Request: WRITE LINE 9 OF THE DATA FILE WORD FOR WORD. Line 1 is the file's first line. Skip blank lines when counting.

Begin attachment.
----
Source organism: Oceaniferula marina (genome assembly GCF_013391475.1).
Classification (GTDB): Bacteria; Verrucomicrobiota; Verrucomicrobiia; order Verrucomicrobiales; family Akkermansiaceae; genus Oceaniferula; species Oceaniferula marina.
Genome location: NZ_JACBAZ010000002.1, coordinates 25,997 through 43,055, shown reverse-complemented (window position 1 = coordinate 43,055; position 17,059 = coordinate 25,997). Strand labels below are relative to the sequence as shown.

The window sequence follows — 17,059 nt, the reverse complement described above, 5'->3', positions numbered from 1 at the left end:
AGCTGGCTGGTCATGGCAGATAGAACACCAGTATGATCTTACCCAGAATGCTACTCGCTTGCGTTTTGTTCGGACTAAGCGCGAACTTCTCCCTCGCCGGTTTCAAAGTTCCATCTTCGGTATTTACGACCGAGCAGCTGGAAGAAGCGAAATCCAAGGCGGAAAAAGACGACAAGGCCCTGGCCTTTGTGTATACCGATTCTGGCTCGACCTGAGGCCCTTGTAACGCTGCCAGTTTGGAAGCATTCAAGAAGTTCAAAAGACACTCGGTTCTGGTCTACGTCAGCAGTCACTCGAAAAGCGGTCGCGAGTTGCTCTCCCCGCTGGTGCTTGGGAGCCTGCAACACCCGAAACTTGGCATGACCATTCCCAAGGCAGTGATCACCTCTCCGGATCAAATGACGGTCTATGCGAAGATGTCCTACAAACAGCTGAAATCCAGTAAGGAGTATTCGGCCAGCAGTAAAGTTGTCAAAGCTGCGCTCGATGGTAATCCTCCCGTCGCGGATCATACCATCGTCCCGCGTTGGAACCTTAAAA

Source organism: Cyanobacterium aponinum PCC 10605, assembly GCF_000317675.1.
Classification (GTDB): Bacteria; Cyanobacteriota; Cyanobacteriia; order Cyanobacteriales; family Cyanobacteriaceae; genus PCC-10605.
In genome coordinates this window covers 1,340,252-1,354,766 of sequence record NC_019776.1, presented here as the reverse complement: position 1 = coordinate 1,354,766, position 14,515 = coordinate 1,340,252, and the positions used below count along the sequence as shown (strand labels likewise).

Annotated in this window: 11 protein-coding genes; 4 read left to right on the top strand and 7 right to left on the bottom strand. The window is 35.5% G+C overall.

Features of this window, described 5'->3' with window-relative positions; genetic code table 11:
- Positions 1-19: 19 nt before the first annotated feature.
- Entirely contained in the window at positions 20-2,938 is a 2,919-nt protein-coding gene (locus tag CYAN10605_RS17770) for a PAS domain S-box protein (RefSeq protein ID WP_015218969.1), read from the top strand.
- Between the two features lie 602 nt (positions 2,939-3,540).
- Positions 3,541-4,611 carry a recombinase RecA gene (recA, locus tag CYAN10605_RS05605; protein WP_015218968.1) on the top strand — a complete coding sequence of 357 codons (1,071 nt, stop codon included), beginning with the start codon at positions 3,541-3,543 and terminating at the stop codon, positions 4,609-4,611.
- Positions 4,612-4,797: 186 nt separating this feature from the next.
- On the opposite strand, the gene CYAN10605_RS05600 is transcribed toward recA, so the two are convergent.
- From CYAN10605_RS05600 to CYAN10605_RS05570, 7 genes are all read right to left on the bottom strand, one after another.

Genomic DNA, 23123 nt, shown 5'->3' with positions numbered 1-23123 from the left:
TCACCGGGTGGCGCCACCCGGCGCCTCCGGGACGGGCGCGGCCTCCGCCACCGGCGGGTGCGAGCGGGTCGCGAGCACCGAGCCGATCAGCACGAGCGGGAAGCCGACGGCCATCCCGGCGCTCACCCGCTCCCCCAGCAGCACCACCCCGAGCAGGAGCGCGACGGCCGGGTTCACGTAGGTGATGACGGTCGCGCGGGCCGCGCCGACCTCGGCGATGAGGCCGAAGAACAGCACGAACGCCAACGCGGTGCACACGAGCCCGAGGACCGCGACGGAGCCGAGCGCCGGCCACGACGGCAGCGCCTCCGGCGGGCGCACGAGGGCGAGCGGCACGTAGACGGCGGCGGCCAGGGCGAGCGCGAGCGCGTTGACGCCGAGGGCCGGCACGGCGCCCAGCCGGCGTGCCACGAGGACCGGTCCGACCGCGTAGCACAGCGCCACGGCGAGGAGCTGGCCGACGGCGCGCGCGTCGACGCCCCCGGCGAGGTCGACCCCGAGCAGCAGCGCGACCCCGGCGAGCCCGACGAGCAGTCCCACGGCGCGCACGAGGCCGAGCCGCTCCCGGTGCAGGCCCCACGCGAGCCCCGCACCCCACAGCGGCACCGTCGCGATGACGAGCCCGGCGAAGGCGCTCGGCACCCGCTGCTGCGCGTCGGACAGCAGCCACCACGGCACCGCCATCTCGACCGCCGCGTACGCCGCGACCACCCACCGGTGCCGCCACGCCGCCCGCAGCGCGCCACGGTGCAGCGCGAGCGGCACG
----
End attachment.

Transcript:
Annotated in this window: 11 protein-coding genes; 4 read left to right on the top strand and 7 right to left on the bottom strand. The window is 35.5% G+C overall.